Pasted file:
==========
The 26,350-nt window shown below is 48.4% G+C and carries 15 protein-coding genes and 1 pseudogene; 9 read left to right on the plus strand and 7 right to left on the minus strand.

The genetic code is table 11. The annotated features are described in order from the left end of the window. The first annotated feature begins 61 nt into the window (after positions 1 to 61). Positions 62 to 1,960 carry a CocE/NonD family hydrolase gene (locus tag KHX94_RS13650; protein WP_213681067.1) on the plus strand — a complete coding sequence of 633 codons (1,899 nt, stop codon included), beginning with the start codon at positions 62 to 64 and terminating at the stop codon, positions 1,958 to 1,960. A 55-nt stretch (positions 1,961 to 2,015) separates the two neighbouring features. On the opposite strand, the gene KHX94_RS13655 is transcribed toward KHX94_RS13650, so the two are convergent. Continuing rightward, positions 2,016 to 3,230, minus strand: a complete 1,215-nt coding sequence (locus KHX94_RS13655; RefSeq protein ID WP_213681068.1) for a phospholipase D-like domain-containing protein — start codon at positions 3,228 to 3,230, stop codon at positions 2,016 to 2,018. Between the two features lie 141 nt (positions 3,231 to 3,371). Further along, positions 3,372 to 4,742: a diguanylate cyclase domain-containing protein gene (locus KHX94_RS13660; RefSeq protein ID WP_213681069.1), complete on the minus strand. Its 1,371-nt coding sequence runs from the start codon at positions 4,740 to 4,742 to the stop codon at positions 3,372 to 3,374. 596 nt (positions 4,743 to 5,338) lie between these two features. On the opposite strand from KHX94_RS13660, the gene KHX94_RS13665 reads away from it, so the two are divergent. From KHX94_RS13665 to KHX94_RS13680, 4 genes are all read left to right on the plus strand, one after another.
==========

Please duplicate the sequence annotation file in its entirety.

The 26,350-nt window shown below is 48.4% G+C and carries 15 protein-coding genes and 1 pseudogene; 9 read left to right on the plus strand and 7 right to left on the minus strand.

The genetic code is table 11. The annotated features are described in order from the left end of the window. The first annotated feature begins 61 nt into the window (after positions 1 to 61). Positions 62 to 1,960 carry a CocE/NonD family hydrolase gene (locus tag KHX94_RS13650; protein WP_213681067.1) on the plus strand — a complete coding sequence of 633 codons (1,899 nt, stop codon included), beginning with the start codon at positions 62 to 64 and terminating at the stop codon, positions 1,958 to 1,960. A 55-nt stretch (positions 1,961 to 2,015) separates the two neighbouring features. On the opposite strand, the gene KHX94_RS13655 is transcribed toward KHX94_RS13650, so the two are convergent. Continuing rightward, positions 2,016 to 3,230, minus strand: a complete 1,215-nt coding sequence (locus KHX94_RS13655; RefSeq protein ID WP_213681068.1) for a phospholipase D-like domain-containing protein — start codon at positions 3,228 to 3,230, stop codon at positions 2,016 to 2,018. Between the two features lie 141 nt (positions 3,231 to 3,371). Further along, positions 3,372 to 4,742: a diguanylate cyclase domain-containing protein gene (locus KHX94_RS13660; RefSeq protein ID WP_213681069.1), complete on the minus strand. Its 1,371-nt coding sequence runs from the start codon at positions 4,740 to 4,742 to the stop codon at positions 3,372 to 3,374. 596 nt (positions 4,743 to 5,338) lie between these two features. On the opposite strand from KHX94_RS13660, the gene KHX94_RS13665 reads away from it, so the two are divergent. From KHX94_RS13665 to KHX94_RS13680, 4 genes are all read left to right on the plus strand, one after another.